Monday, July 16, 2007

God and other preliminaries

If I don't start writing, I will never do it. This is not a book review - but a stretch of pondering.

I have now reread the first four chapters, pages 1-84 of Frymer-Kensky. Chapter 4 title is a set of three essays: The God of Jews and Christians, by Peter Ochs, then A Jewish View of the Christian God, Some Cautionary and Hopeful Remarks, by David Ellenson, then by David Tracy, God as Trinitarian, a Christian response to Peter Ochs. (The links to these theologians are from a Google search - I do not know any of these writers personally or as correspondents).

To start with the Christian Response. I have come to know the worship of the God of Israel through the life, death, and impact of the Jew, Jesus Christ, on me personally. When I am pressed for a name, or as I did on Friday when meeting the cantor, to ensure that I was not deceptive in seeming to withhold identity, I call myself a Christian. Why then do I have such trouble with adjectives? One could hardly expect a Roman Catholic theologian to not give a 'Christian' response in the context of this book. But what I found on second reading is that I am more uncomfortable with that essay than with the essays by Jewish theologians that seem to me to paint a better understanding of my faith than the Christian theologian. I read it again, and now I see three things that disturbed me:

1. the origin and history of radical monotheism.
2. the replacement of old and new with first and _ (unspecified)
3. the discourse on economic and immanent trinitarianism

I think I did not understand some of these on second reading. Now I get them better. I think also that I am reading in the text a tone of both theological power and liturgical establishment that makes me uncomfortable.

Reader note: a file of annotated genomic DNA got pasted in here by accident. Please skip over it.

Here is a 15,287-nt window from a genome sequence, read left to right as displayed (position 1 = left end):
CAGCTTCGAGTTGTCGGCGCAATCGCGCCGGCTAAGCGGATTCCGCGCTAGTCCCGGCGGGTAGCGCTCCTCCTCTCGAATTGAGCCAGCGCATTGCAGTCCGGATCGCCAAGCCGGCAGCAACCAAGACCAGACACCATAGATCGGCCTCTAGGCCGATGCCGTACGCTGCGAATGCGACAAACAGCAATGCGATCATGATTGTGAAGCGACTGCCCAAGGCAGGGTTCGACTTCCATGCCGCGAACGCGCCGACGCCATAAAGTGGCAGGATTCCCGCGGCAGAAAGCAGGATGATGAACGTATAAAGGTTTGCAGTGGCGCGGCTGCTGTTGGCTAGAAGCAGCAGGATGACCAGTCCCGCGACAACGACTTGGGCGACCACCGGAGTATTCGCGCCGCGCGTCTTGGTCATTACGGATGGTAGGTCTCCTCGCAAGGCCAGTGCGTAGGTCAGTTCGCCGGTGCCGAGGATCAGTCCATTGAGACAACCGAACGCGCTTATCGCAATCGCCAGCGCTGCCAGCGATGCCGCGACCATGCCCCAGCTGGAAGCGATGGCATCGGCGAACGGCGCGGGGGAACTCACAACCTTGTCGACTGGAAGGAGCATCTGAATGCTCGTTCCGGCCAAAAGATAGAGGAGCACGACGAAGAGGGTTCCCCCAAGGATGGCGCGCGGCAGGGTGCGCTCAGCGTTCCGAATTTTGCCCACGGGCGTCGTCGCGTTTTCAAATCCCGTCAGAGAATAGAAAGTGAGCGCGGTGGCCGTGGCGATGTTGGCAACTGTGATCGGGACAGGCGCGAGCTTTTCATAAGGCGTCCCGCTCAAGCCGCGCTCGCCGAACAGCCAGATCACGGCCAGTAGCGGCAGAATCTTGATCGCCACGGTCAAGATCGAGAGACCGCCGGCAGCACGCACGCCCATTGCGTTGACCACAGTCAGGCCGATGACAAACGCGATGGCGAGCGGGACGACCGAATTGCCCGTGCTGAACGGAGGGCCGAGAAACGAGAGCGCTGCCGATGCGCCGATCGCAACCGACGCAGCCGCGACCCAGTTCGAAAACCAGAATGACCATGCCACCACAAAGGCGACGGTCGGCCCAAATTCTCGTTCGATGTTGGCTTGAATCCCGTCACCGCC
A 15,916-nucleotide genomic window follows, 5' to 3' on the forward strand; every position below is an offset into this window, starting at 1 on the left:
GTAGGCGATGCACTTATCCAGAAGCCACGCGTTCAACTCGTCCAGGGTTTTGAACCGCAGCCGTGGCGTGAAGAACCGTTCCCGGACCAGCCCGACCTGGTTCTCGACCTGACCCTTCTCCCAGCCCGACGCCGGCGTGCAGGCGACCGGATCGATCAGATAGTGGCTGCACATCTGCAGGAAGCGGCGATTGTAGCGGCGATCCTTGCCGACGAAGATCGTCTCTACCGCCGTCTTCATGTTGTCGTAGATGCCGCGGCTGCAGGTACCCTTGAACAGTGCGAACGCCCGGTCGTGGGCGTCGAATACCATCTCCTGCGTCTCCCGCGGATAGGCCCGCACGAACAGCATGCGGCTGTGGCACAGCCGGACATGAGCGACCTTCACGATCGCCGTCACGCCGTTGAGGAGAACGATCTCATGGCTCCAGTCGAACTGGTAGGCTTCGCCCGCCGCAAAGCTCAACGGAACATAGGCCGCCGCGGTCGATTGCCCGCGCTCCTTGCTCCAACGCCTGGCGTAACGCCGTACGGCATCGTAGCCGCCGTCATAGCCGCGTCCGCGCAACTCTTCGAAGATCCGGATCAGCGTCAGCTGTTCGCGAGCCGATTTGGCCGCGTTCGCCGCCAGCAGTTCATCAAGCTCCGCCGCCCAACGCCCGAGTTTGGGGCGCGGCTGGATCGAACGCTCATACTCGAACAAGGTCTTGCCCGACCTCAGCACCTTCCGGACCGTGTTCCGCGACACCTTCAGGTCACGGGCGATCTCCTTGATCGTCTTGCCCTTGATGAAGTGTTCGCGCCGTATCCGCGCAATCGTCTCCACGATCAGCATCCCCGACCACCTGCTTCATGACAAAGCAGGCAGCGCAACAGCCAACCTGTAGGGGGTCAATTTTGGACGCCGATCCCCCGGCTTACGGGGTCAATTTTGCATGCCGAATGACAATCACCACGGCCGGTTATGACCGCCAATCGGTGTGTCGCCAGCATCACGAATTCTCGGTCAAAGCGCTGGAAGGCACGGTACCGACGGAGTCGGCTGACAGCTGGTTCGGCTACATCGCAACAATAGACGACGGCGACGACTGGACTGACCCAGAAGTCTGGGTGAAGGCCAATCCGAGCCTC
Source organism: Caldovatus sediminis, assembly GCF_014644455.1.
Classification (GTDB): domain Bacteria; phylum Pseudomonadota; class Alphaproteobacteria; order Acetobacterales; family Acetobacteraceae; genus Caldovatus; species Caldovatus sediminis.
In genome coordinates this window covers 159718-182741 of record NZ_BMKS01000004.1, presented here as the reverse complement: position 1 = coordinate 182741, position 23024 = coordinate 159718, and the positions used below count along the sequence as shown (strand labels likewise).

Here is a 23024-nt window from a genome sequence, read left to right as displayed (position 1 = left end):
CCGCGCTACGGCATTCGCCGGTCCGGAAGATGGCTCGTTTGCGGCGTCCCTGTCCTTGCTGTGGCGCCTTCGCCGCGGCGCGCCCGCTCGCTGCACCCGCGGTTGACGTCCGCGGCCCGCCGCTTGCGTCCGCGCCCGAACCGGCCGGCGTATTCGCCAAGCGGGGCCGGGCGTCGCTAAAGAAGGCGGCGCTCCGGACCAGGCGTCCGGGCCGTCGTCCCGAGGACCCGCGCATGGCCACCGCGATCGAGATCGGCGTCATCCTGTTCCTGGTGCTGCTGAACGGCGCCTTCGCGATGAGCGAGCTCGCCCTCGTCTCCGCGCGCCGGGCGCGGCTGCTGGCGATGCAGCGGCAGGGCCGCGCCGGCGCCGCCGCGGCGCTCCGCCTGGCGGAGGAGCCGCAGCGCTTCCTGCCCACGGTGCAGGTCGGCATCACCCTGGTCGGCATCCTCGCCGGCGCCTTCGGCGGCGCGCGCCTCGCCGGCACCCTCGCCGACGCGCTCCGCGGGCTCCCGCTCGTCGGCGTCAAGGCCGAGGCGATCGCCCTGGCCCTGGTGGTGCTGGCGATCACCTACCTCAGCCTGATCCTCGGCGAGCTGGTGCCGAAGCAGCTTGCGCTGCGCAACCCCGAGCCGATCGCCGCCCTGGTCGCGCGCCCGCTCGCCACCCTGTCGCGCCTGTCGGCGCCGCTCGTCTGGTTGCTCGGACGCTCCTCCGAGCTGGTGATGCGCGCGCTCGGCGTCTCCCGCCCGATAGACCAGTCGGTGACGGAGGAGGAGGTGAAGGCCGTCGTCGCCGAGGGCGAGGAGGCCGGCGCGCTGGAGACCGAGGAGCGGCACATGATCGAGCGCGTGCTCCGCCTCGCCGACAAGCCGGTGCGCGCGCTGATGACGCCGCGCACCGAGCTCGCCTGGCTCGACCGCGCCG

3. I must try this sometime and see if the one I call Abba will teach me the difference between economy and immanence!
2. We have discussed this before. Old wine is good!
1. I am grateful for his quick review of the history of monotheism. But I find that once one has grasped this enlightenment view of the evolution of God (a concept I was fed as a child), it is singularly unsatisfying. You want to define God for me - who cares! God is not a definition. What can I say?

Example: "Christianity provides realistic knowledge of God in three principal ways: through its Gospel narratives, its doctrines, and its liturgy. These three principal institutions of Christian realism require that Christians maintain a Trinitarian understanding of God: whether that is disclosed in everyday terms of through the development of more conceptual namings of the Trinitarian God."

Good grief! Is one supposed to worship because of this? What am I to make of the adjectives: realistic, Christian, and conceptual? Sorry - but though this book is a very good read, this particular essay doesn't score high for poetics. (Though if you look carefully, there is some repetition for effect - in case you didn't get it first time, and some chiasm too!)

Let God be named as Abba, as Beloved, and the host of adorations that escape the throat in love. John 14-16 provides adequate unity of my names whether they are traditionally devotional or slightly impish [Ratgeb, The Last Supper, BD asleep 1519]. And finally, though one must use and support the institution, can one fathom without special pleading its governance or the nature of its orders? As we have seen from the Papal thingy, 'Christians' don't even seem to accept each other! Recent discussions around training of pastors and clergy need to consider how the laity can be given informed and articulate tongues of fire. I know it is dangerous.